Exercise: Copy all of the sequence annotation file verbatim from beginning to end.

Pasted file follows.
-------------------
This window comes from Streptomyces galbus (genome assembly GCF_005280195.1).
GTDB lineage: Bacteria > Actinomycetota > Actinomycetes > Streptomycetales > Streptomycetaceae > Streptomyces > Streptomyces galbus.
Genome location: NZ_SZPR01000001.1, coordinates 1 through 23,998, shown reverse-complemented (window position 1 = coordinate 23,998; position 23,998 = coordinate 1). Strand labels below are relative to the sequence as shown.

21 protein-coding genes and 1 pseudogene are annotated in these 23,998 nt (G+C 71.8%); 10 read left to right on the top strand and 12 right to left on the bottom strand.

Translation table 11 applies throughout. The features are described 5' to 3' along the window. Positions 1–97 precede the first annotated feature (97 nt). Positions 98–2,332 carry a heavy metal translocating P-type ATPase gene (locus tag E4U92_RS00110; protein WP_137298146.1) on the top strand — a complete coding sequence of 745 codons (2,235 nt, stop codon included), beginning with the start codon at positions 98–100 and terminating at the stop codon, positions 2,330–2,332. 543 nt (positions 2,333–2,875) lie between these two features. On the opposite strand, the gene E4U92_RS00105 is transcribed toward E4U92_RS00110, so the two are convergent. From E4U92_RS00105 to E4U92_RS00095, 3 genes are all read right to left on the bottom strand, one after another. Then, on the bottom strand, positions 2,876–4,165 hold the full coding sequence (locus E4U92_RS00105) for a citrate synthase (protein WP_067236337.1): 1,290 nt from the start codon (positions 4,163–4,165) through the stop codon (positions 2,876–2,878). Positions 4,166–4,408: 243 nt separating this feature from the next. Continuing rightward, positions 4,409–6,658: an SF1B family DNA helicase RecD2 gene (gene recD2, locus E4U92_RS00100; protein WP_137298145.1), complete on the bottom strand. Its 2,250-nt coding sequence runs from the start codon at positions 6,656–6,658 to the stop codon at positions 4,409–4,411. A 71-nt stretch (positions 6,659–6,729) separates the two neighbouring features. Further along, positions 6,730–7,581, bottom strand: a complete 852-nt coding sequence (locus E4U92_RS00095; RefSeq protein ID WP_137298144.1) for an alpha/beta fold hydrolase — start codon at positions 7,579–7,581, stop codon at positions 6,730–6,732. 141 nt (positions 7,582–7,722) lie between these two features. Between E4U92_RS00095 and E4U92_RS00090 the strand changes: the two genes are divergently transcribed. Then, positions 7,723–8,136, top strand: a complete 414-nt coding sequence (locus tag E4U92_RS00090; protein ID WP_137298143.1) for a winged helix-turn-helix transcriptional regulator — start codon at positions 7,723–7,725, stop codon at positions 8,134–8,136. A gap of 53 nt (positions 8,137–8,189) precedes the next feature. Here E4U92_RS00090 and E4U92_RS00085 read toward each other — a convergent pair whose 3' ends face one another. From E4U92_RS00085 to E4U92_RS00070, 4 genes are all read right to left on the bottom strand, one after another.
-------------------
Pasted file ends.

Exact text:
This window comes from Streptomyces galbus (genome assembly GCF_005280195.1).
GTDB lineage: Bacteria > Actinomycetota > Actinomycetes > Streptomycetales > Streptomycetaceae > Streptomyces > Streptomyces galbus.
Genome location: NZ_SZPR01000001.1, coordinates 1 through 23,998, shown reverse-complemented (window position 1 = coordinate 23,998; position 23,998 = coordinate 1). Strand labels below are relative to the sequence as shown.

21 protein-coding genes and 1 pseudogene are annotated in these 23,998 nt (G+C 71.8%); 10 read left to right on the top strand and 12 right to left on the bottom strand.

Translation table 11 applies throughout. The features are described 5' to 3' along the window. Positions 1–97 precede the first annotated feature (97 nt). Positions 98–2,332 carry a heavy metal translocating P-type ATPase gene (locus tag E4U92_RS00110; protein WP_137298146.1) on the top strand — a complete coding sequence of 745 codons (2,235 nt, stop codon included), beginning with the start codon at positions 98–100 and terminating at the stop codon, positions 2,330–2,332. 543 nt (positions 2,333–2,875) lie between these two features. On the opposite strand, the gene E4U92_RS00105 is transcribed toward E4U92_RS00110, so the two are convergent. From E4U92_RS00105 to E4U92_RS00095, 3 genes are all read right to left on the bottom strand, one after another. Then, on the bottom strand, positions 2,876–4,165 hold the full coding sequence (locus E4U92_RS00105) for a citrate synthase (protein WP_067236337.1): 1,290 nt from the start codon (positions 4,163–4,165) through the stop codon (positions 2,876–2,878). Positions 4,166–4,408: 243 nt separating this feature from the next. Continuing rightward, positions 4,409–6,658: an SF1B family DNA helicase RecD2 gene (gene recD2, locus E4U92_RS00100; protein WP_137298145.1), complete on the bottom strand. Its 2,250-nt coding sequence runs from the start codon at positions 6,656–6,658 to the stop codon at positions 4,409–4,411. A 71-nt stretch (positions 6,659–6,729) separates the two neighbouring features. Further along, positions 6,730–7,581, bottom strand: a complete 852-nt coding sequence (locus E4U92_RS00095; RefSeq protein ID WP_137298144.1) for an alpha/beta fold hydrolase — start codon at positions 7,579–7,581, stop codon at positions 6,730–6,732. 141 nt (positions 7,582–7,722) lie between these two features. Between E4U92_RS00095 and E4U92_RS00090 the strand changes: the two genes are divergently transcribed. Then, positions 7,723–8,136, top strand: a complete 414-nt coding sequence (locus tag E4U92_RS00090; protein ID WP_137298143.1) for a winged helix-turn-helix transcriptional regulator — start codon at positions 7,723–7,725, stop codon at positions 8,134–8,136. A gap of 53 nt (positions 8,137–8,189) precedes the next feature. Here E4U92_RS00090 and E4U92_RS00085 read toward each other — a convergent pair whose 3' ends face one another. From E4U92_RS00085 to E4U92_RS00070, 4 genes are all read right to left on the bottom strand, one after another.